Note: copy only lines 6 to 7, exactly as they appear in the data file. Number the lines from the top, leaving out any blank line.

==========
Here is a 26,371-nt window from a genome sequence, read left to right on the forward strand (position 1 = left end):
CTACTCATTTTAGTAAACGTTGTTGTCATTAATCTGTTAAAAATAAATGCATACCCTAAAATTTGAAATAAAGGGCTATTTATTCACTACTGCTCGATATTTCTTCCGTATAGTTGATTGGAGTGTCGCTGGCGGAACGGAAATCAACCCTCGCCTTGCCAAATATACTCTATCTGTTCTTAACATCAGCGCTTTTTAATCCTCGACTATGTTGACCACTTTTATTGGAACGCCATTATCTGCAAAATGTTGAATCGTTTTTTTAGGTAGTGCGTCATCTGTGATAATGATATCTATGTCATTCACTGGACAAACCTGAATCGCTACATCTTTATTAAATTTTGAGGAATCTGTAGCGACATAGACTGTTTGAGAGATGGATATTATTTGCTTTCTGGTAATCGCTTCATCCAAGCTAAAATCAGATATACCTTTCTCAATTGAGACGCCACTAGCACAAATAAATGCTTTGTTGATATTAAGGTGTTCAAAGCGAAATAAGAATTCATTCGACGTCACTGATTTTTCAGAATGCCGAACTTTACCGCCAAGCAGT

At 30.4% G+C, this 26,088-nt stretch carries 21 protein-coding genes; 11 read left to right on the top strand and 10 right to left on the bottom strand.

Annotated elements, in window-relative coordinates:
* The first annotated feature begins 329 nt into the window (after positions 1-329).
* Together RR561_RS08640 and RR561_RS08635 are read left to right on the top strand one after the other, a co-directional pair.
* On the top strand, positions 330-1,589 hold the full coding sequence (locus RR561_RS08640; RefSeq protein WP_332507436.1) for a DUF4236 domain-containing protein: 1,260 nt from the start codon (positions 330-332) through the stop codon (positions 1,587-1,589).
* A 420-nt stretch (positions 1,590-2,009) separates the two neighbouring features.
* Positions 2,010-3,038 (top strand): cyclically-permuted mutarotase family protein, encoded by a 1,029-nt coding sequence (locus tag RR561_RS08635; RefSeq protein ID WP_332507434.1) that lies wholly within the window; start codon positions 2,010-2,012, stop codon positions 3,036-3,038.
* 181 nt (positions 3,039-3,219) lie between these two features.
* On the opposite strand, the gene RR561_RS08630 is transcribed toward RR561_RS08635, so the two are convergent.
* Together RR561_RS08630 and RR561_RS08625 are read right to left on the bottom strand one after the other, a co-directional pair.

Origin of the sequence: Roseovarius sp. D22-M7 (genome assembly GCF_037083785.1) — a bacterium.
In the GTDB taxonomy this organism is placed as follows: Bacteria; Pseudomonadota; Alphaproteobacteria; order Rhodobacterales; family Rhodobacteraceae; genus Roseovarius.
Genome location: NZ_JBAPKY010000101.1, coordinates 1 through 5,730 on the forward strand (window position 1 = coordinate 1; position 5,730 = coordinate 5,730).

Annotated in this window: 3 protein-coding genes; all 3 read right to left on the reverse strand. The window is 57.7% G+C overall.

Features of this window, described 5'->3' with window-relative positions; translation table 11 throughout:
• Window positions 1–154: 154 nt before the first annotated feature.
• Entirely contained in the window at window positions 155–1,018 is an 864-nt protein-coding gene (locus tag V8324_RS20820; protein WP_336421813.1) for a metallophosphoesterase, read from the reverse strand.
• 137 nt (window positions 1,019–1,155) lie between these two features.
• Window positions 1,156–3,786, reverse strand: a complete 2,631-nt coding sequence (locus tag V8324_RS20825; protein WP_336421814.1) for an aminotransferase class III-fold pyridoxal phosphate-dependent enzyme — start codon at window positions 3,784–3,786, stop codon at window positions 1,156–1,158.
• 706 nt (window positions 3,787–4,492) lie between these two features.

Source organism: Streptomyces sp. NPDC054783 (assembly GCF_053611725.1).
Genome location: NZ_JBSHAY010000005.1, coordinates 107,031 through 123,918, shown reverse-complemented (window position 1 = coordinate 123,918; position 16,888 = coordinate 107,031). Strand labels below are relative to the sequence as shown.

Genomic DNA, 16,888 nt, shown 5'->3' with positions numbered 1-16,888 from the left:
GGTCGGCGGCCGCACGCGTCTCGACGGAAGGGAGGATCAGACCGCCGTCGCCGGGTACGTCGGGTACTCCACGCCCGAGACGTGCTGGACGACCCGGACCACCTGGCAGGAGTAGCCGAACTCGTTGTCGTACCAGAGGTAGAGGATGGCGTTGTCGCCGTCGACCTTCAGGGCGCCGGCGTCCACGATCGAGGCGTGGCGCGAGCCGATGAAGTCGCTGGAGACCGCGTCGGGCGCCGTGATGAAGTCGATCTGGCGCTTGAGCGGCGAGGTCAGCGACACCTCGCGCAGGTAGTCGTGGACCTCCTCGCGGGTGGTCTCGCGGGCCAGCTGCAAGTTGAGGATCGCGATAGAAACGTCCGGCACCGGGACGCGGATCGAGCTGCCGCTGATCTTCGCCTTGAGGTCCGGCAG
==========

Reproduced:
* Together RR561_RS08640 and RR561_RS08635 are read left to right on the top strand one after the other, a co-directional pair.
* On the top strand, positions 330-1,589 hold the full coding sequence (locus RR561_RS08640; RefSeq protein WP_332507436.1) for a DUF4236 domain-containing protein: 1,260 nt from the start codon (positions 330-332) through the stop codon (positions 1,587-1,589).